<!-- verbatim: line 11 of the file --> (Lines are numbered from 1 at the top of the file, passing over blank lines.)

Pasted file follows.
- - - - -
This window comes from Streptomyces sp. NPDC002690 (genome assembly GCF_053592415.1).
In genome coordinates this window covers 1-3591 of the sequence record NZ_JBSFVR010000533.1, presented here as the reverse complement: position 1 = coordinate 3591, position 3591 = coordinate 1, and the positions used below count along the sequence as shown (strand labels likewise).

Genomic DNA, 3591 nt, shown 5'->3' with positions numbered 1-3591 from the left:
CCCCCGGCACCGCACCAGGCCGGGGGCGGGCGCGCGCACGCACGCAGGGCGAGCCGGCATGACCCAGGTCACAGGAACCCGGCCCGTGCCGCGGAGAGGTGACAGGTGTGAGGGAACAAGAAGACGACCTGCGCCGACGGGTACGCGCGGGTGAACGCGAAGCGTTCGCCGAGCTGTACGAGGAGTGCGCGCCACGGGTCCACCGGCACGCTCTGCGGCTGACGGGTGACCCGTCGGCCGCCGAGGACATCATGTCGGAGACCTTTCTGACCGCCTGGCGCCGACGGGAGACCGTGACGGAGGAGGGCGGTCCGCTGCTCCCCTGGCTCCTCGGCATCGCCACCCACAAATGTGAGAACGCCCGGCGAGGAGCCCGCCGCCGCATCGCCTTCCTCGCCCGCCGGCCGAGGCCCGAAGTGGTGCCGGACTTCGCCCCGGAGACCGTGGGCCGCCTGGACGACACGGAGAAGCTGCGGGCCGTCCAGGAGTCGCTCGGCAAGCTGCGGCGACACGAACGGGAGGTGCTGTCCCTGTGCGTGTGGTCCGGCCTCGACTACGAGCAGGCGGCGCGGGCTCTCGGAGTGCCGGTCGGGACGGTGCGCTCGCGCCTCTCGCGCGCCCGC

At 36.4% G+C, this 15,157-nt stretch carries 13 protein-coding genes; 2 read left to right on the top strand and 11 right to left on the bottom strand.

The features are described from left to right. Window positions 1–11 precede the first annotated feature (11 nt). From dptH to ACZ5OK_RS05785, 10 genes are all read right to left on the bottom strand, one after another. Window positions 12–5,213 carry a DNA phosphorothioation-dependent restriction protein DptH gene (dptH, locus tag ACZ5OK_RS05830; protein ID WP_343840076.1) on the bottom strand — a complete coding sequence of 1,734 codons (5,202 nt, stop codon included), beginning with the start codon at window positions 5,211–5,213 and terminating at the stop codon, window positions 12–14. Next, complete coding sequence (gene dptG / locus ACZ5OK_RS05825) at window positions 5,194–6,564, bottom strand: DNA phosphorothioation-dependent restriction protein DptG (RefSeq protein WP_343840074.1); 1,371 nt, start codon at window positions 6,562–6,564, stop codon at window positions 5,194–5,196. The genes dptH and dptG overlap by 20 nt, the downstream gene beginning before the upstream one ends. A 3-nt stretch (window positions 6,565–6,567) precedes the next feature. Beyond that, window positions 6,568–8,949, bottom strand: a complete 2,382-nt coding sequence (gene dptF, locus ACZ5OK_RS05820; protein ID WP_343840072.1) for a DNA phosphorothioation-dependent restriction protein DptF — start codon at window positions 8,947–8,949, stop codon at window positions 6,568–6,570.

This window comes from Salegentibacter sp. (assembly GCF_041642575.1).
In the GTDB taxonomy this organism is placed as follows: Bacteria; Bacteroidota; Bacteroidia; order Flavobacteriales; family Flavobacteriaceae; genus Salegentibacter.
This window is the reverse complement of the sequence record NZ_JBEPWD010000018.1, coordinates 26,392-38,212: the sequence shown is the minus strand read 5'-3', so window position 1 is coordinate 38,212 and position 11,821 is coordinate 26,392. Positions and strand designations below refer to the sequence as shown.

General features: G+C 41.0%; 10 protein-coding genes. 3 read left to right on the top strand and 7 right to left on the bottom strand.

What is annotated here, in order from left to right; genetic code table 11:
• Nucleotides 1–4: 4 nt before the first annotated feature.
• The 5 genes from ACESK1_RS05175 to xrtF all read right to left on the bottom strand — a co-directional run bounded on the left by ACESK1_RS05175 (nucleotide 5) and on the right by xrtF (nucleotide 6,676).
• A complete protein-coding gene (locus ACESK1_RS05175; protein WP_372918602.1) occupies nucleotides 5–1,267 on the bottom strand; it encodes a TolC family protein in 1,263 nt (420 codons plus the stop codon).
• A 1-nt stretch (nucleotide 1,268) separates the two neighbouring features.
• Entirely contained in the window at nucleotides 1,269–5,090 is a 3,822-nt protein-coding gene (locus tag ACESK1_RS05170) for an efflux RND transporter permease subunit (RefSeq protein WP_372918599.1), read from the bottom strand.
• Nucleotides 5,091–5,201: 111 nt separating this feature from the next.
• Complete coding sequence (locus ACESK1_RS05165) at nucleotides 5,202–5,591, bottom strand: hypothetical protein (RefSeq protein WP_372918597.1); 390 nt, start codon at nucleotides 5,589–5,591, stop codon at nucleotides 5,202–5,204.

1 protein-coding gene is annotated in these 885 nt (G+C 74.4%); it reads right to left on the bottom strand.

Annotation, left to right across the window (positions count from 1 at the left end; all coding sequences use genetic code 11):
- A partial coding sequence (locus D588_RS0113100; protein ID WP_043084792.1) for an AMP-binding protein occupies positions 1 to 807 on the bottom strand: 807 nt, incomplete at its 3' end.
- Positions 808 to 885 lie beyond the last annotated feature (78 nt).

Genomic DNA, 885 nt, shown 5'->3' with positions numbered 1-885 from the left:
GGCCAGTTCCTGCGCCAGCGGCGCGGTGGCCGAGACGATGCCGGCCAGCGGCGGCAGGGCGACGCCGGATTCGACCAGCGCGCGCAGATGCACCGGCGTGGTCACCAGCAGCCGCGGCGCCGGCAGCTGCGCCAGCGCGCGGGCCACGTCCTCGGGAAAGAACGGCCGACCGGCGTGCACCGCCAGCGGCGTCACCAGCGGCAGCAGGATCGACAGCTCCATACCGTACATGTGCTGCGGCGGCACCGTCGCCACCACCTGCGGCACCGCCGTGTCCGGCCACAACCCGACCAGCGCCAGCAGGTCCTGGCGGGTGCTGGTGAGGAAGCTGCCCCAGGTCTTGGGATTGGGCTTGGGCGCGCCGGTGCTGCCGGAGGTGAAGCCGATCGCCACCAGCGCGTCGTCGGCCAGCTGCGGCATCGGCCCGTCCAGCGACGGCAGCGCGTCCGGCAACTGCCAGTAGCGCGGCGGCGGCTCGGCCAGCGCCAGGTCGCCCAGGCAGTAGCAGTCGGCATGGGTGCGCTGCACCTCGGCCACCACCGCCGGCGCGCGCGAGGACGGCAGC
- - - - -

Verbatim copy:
What is annotated here, in order from left to right; genetic code table 11: